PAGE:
This is a fun little triangle hike if you’re at Clingman’s Dome and don’t want to spend the entire time on the wide paved path with however many other people are currently visiting Clingman’s Dome. At the base of the paved path across from the gift store, stairs go down to the Dome Bypass Trail. Take these, turn right in 0.1 miles at the trail junction and head towards the A.T.
It’s about a half mile on a relatively gentle incline. The trail is rocky and has difficult footing but there are some good views down on the NC side of the park.
Once you reach the Appalachian Trail, you can head to the right (northbound) towards Clingman’s Dome. We took a short detour the other direction here to reach the summit of Mount Buckley. Mount Buckley isn’t much to write home about (or a blog entry) but it is a peak, there’s a small grove of stunted spruce trees at the summit and depending on the season, there may be good views into Tennessee. On our visit, the entire AT was in the clouds, mist and intermittent rain so it mostly looked like this.
We ended our hike with a trip up the architecturally bizarre lookout tower. If it isn’t strange enough normally, in the clouds it really looks like some alien space craft. There was absolutely nothing to see up here except the tower itself. Total distance for the triangle is right about 2.0 miles.
The Middle Prong Wilderness is the less-visited half of the Balsams. Shining Rock – just across 215 gets far more hikers. We’ve climbed Mt. Hardy in the past but from the other direction (Blue Ridge Parkway). This time we approached from NC 215.
The Mountains-to-Sea Trail winds up to the ridge north of Mt. Hardy. This is actually a fairly confusing area as the long trail to Green Knob and Sunburst branches off as well as several short trails to lookouts and campgrounds. There are no blazes due to the status as a Wilderness Area so it’s pretty easy to get turned around. The ridges towards Green Knob have spectacular views of the Balsam Mountains just to the east.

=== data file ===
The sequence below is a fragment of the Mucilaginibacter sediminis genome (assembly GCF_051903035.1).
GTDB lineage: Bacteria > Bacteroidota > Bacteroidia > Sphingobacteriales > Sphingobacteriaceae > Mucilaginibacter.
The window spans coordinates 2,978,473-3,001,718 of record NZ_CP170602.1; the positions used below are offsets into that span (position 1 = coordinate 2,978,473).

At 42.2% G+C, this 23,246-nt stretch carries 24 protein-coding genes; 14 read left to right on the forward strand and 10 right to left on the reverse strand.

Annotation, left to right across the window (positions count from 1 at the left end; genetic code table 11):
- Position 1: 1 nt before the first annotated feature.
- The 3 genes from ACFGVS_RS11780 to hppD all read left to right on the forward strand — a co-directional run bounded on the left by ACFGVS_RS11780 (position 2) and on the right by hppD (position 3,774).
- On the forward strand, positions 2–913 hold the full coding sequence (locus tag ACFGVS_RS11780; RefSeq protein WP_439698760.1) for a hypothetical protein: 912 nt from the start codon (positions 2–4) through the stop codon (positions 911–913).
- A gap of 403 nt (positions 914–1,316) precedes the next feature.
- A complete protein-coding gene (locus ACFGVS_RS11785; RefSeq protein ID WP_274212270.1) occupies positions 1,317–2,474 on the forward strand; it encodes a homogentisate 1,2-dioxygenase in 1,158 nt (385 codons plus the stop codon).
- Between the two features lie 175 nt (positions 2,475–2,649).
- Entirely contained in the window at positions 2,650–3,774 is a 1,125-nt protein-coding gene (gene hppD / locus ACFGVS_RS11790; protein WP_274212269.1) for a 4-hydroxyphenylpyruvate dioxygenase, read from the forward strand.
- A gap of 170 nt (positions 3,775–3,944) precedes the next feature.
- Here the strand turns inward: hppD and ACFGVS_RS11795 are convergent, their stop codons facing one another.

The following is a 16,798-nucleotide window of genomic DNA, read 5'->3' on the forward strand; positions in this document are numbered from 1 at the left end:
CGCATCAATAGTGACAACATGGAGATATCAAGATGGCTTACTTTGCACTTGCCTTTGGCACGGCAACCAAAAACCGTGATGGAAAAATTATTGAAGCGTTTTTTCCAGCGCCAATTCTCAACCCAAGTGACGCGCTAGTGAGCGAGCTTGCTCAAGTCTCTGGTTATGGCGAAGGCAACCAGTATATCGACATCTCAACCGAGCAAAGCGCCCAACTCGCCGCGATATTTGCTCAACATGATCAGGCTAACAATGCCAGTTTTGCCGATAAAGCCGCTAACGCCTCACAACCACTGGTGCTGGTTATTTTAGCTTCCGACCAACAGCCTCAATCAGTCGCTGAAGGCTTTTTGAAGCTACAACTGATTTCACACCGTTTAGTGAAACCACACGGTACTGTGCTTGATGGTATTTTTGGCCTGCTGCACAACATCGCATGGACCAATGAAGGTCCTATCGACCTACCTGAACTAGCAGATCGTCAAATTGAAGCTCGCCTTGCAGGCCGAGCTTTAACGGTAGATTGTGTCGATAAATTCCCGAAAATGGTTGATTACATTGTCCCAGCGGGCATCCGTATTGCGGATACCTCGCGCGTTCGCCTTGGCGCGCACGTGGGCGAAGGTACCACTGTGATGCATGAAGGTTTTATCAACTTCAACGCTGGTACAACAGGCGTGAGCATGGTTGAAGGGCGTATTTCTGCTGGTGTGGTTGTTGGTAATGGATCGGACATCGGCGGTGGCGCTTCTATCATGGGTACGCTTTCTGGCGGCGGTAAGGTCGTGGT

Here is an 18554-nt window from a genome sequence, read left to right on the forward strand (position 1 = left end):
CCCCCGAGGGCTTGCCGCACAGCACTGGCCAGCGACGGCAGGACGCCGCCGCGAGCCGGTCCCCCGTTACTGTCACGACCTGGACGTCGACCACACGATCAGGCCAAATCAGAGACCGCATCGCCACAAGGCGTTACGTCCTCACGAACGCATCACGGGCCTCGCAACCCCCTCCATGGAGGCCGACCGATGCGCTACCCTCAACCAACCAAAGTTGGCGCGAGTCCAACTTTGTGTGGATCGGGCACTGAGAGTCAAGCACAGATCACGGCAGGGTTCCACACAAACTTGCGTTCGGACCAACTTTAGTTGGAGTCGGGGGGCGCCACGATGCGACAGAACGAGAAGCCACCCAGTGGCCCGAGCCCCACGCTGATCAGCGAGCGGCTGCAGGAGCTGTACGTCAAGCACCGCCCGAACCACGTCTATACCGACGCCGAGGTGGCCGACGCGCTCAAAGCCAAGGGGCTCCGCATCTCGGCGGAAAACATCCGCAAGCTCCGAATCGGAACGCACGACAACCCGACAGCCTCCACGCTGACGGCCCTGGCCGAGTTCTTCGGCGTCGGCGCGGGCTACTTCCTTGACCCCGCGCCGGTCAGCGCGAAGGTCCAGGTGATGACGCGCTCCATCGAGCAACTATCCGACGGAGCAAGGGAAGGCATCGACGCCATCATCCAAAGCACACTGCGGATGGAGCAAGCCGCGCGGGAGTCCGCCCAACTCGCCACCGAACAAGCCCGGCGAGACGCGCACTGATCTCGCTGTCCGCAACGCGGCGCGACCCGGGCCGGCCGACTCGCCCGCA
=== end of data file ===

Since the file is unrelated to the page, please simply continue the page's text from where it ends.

We’ve been lax about posting our hikes here lately, so even though this is a short one we’ll include it so we don’t appear to be dead or abducted by aliens.
The Black Mountain Crest trail is notoriously difficult. While we’ve hiked south from Mt. Mitchell back as far as the Blue Ridge Parkway, we hadn’t gone north on the BMCT yet. Our original intent was to travel several miles out. Upon leaving Mt. Mitchell the trail immediately drops several hundred feet. It then runs along a ridge before ascending up to Mt. Craig – the second highest peak in the Eastern US. This is where a rather sudden thunderstorm caught us. This picture is of the trail itself. Not a creek bed.
A 6000 foot ridge with sheer cliffs on either side is no place to be in a thunderstorm. With no better option we spent half an hour or more crouched in a grove of spruce trees. When the storm passed we were drenched. Worse than that, the already difficult trail was now slickrock with water streaming down it. We decided we should at least finish summiting Mt. Craig. It turns out that just 100 feet up the trail or so was a huge rock overhand that would be useful in future pop-up storms.
The view from Mt. Craig is worth the difficult, if short (1 mile each way) hike. From the top you can see… well, we could see cloud. Eventually the clouds cleared long enough for us to snap a few pictures and see the daunting line of thunderstorms across the western horizon making their way towards us. Reluctantly we decided that it just wasn’t a good day to be hiking on the highest ridge around and we headed back to Mt. Mitchell. We actually reached the car just seconds before driving rain started again, followed shortly by hail so perhaps that was a good decision.
Grassy Ridge is the oft-overlooked third peak over 6000 feet in the Roan Highlands area.